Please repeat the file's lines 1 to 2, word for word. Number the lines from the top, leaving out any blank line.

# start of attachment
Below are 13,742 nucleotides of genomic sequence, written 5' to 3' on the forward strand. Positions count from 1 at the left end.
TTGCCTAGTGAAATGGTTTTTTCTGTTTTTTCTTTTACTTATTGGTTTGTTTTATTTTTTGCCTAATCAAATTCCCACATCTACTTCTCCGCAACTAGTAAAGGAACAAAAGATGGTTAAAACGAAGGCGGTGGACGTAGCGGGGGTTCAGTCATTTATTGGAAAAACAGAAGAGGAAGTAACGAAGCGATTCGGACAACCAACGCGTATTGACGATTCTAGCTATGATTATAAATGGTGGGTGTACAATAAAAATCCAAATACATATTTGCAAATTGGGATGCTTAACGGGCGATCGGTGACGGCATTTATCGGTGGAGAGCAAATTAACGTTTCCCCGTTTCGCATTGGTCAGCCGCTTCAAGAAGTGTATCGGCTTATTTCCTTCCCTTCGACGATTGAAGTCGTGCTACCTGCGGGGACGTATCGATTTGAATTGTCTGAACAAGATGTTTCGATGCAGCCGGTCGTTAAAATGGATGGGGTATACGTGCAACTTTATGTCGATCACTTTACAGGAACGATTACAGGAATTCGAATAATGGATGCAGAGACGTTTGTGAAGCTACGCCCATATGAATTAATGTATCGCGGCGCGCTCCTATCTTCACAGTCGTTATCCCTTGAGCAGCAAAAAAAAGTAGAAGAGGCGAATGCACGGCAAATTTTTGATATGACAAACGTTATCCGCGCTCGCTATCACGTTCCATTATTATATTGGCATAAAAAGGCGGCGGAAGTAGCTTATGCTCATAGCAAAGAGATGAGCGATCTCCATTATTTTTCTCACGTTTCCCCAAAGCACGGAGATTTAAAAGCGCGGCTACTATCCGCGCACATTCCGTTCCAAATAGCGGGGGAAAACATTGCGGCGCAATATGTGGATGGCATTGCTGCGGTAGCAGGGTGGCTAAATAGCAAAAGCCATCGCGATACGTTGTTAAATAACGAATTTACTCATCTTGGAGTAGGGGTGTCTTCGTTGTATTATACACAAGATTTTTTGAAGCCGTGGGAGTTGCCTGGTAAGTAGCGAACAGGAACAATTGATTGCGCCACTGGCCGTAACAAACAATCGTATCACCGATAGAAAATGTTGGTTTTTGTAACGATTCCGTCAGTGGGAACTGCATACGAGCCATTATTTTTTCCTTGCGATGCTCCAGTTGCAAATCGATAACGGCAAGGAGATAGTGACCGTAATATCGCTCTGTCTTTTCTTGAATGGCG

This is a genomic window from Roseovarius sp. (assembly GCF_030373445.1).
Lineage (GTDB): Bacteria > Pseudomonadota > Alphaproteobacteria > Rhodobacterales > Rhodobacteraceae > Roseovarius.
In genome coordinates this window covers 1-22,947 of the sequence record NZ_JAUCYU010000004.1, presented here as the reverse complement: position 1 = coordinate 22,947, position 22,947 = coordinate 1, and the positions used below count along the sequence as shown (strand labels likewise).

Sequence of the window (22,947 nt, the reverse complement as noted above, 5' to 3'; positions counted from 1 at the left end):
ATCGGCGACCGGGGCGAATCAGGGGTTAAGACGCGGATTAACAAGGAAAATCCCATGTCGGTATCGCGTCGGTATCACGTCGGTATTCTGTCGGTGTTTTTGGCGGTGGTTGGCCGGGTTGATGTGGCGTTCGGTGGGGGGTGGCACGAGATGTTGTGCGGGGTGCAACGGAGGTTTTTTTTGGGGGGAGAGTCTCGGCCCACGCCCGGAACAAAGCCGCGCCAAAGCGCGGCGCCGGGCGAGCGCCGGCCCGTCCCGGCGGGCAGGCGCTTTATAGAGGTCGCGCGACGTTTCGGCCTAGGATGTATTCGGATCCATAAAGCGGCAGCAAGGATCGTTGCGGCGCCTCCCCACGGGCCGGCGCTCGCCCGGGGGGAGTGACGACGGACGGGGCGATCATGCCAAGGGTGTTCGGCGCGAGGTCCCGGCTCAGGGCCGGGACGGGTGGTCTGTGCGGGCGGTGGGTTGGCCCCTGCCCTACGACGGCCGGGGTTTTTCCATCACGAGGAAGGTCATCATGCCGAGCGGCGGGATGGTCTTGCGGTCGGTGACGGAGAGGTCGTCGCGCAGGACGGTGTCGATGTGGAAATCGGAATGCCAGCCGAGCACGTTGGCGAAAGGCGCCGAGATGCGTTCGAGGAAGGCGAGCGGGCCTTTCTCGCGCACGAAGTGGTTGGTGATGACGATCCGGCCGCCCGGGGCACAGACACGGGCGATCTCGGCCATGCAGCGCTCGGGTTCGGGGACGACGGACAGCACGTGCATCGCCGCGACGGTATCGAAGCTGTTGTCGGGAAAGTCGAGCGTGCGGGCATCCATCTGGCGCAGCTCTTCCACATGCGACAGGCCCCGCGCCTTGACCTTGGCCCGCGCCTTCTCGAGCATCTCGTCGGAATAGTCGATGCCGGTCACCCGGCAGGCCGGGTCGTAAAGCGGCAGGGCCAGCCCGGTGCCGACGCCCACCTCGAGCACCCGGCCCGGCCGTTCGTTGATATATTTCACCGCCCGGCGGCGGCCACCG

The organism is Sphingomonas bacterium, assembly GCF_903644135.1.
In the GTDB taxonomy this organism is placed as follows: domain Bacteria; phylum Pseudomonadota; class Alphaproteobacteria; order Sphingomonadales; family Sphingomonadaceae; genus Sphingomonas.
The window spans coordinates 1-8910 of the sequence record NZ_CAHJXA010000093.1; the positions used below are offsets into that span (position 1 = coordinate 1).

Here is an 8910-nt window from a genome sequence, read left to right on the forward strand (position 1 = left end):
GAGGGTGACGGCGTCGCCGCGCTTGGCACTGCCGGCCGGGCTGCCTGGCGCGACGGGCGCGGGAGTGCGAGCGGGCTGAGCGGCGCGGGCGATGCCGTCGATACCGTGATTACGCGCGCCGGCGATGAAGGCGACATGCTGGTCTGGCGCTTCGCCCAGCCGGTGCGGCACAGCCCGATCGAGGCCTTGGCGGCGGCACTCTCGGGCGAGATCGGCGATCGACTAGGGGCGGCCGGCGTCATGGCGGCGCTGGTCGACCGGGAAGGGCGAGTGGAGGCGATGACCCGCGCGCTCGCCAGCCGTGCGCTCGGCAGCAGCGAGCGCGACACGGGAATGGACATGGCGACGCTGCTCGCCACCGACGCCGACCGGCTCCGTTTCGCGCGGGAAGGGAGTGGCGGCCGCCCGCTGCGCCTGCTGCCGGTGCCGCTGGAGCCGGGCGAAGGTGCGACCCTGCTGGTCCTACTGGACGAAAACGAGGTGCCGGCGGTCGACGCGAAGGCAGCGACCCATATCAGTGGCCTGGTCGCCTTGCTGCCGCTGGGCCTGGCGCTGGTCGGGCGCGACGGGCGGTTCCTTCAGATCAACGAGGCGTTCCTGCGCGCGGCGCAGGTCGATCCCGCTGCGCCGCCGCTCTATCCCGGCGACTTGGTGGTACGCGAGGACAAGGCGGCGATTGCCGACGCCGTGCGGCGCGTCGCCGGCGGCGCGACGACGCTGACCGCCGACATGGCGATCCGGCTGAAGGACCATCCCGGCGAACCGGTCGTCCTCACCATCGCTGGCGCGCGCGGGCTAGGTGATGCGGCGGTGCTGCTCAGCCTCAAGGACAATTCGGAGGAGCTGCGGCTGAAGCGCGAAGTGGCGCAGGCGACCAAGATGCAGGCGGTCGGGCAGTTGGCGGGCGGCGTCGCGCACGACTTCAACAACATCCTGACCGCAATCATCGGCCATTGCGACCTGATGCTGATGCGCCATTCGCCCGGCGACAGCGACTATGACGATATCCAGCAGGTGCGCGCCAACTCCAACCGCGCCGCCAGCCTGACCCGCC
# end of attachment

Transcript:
Below are 13,742 nucleotides of genomic sequence, written 5' to 3' on the forward strand. Positions count from 1 at the left end.
TTGCCTAGTGAAATGGTTTTTTCTGTTTTTTCTTTTACTTATTGGTTTGTTTTATTTTTTGCCTAATCAAATTCCCACATCTACTTCTCCGCAACTAGTAAAGGAACAAAAGATGGTTAAAACGAAGGCGGTGGACGTAGCGGGGGTTCAGTCATTTATTGGAAAAACAGAAGAGGAAGTAACGAAGCGATTCGGACAACCAACGCGTATTGACGATTCTAGCTATGATTATAAATGGTGGGTGTACAATAAAAATCCAAATACATATTTGCAAATTGGGATGCTTAACGGGCGATCGGTGACGGCATTTATCGGTGGAGAGCAAATTAACGTTTCCCCGTTTCGCATTGGTCAGCCGCTTCAAGAAGTGTATCGGCTTATTTCCTTCCCTTCGACGATTGAAGTCGTGCTACCTGCGGGGACGTATCGATTTGAATTGTCTGAACAAGATGTTTCGATGCAGCCGGTCGTTAAAATGGATGGGGTATACGTGCAACTTTATGTCGATCACTTTACAGGAACGATTACAGGAATTCGAATAATGGATGCAGAGACGTTTGTGAAGCTACGCCCATATGAATTAATGTATCGCGGCGCGCTCCTATCTTCACAGTCGTTATCCCTTGAGCAGCAAAAAAAAGTAGAAGAGGCGAATGCACGGCAAATTTTTGATATGACAAACGTTATCCGCGCTCGCTATCACGTTCCATTATTATATTGGCATAAAAAGGCGGCGGAAGTAGCTTATGCTCATAGCAAAGAGATGAGCGATCTCCATTATTTTTCTCACGTTTCCCCAAAGCACGGAGATTTAAAAGCGCGGCTACTATCCGCGCACATTCCGTTCCAAATAGCGGGGGAAAACATTGCGGCGCAATATGTGGATGGCATTGCTGCGGTAGCAGGGTGGCTAAATAGCAAAAGCCATCGCGATACGTTGTTAAATAACGAATTTACTCATCTTGGAGTAGGGGTGTCTTCGTTGTATTATACACAAGATTTTTTGAAGCCGTGGGAGTTGCCTGGTAAGTAGCGAACAGGAACAATTGATTGCGCCACTGGCCGTAACAAACAATCGTATCACCGATAGAAAATGTTGGTTTTTGTAACGATTCCGTCAGTGGGAACTGCATACGAGCCATTATTTTTTCCTTGCGATGCTCCAGTTGCAAATCGATAACGGCAAGGAGATAGTGACCGTAATATCGCTCTGTCTTTTCTTGAATGGCG